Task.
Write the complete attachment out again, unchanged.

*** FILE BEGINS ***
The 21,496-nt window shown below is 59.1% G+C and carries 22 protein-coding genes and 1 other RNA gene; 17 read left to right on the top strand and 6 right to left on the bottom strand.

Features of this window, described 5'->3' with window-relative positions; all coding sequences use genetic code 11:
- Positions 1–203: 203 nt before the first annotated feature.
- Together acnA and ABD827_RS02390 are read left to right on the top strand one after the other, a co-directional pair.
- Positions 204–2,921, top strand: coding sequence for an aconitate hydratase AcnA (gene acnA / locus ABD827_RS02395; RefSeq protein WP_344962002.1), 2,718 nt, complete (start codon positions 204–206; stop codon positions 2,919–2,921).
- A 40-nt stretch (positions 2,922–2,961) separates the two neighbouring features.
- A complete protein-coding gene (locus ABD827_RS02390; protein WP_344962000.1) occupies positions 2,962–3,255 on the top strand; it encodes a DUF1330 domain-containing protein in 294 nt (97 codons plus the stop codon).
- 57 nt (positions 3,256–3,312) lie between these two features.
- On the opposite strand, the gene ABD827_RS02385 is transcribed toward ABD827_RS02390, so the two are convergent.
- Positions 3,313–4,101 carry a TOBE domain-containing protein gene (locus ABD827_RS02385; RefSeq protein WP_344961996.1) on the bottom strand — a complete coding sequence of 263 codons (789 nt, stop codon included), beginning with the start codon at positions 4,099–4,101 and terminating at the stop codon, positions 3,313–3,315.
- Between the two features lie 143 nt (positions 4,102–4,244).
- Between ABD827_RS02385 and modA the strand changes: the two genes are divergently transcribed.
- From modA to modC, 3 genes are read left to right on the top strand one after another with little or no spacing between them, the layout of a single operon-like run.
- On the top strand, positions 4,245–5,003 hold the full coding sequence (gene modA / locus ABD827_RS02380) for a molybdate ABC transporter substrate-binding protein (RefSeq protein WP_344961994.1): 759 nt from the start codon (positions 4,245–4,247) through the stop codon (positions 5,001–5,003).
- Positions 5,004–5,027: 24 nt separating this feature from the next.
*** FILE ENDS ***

The 21,496-nt window shown below is 59.1% G+C and carries 22 protein-coding genes and 1 other RNA gene; 17 read left to right on the top strand and 6 right to left on the bottom strand.

Features of this window, described 5'->3' with window-relative positions; all coding sequences use genetic code 11:
- Positions 1–203: 203 nt before the first annotated feature.
- Together acnA and ABD827_RS02390 are read left to right on the top strand one after the other, a co-directional pair.
- Positions 204–2,921, top strand: coding sequence for an aconitate hydratase AcnA (gene acnA / locus ABD827_RS02395; RefSeq protein WP_344962002.1), 2,718 nt, complete (start codon positions 204–206; stop codon positions 2,919–2,921).
- A 40-nt stretch (positions 2,922–2,961) separates the two neighbouring features.
- A complete protein-coding gene (locus ABD827_RS02390; protein WP_344962000.1) occupies positions 2,962–3,255 on the top strand; it encodes a DUF1330 domain-containing protein in 294 nt (97 codons plus the stop codon).
- 57 nt (positions 3,256–3,312) lie between these two features.
- On the opposite strand, the gene ABD827_RS02385 is transcribed toward ABD827_RS02390, so the two are convergent.
- Positions 3,313–4,101 carry a TOBE domain-containing protein gene (locus ABD827_RS02385; RefSeq protein WP_344961996.1) on the bottom strand — a complete coding sequence of 263 codons (789 nt, stop codon included), beginning with the start codon at positions 4,099–4,101 and terminating at the stop codon, positions 3,313–3,315.
- Between the two features lie 143 nt (positions 4,102–4,244).
- Between ABD827_RS02385 and modA the strand changes: the two genes are divergently transcribed.
- From modA to modC, 3 genes are read left to right on the top strand one after another with little or no spacing between them, the layout of a single operon-like run.
- On the top strand, positions 4,245–5,003 hold the full coding sequence (gene modA / locus ABD827_RS02380) for a molybdate ABC transporter substrate-binding protein (RefSeq protein WP_344961994.1): 759 nt from the start codon (positions 4,245–4,247) through the stop codon (positions 5,001–5,003).
- Positions 5,004–5,027: 24 nt separating this feature from the next.